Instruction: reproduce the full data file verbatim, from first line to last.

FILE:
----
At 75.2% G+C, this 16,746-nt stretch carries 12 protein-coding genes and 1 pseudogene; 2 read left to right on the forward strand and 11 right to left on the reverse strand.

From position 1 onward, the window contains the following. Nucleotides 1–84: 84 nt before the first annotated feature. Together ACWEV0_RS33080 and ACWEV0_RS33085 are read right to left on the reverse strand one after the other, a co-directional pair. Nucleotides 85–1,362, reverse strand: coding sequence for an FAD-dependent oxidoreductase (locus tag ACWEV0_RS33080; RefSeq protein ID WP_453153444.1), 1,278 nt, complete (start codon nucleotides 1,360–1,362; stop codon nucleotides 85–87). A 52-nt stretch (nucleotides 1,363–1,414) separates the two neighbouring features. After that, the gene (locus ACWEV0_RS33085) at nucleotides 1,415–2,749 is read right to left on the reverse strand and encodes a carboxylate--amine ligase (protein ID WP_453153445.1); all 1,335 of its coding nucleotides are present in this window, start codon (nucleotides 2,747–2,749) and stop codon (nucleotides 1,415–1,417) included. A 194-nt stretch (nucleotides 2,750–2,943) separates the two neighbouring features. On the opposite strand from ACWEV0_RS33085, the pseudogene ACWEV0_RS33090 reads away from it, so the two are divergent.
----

At 75.2% G+C, this 16,746-nt stretch carries 12 protein-coding genes and 1 pseudogene; 2 read left to right on the forward strand and 11 right to left on the reverse strand.

From position 1 onward, the window contains the following. Nucleotides 1–84: 84 nt before the first annotated feature. Together ACWEV0_RS33080 and ACWEV0_RS33085 are read right to left on the reverse strand one after the other, a co-directional pair. Nucleotides 85–1,362, reverse strand: coding sequence for an FAD-dependent oxidoreductase (locus tag ACWEV0_RS33080; RefSeq protein ID WP_453153444.1), 1,278 nt, complete (start codon nucleotides 1,360–1,362; stop codon nucleotides 85–87). A 52-nt stretch (nucleotides 1,363–1,414) separates the two neighbouring features. After that, the gene (locus ACWEV0_RS33085) at nucleotides 1,415–2,749 is read right to left on the reverse strand and encodes a carboxylate--amine ligase (protein ID WP_453153445.1); all 1,335 of its coding nucleotides are present in this window, start codon (nucleotides 2,747–2,749) and stop codon (nucleotides 1,415–1,417) included. A 194-nt stretch (nucleotides 2,750–2,943) separates the two neighbouring features. On the opposite strand from ACWEV0_RS33085, the pseudogene ACWEV0_RS33090 reads away from it, so the two are divergent.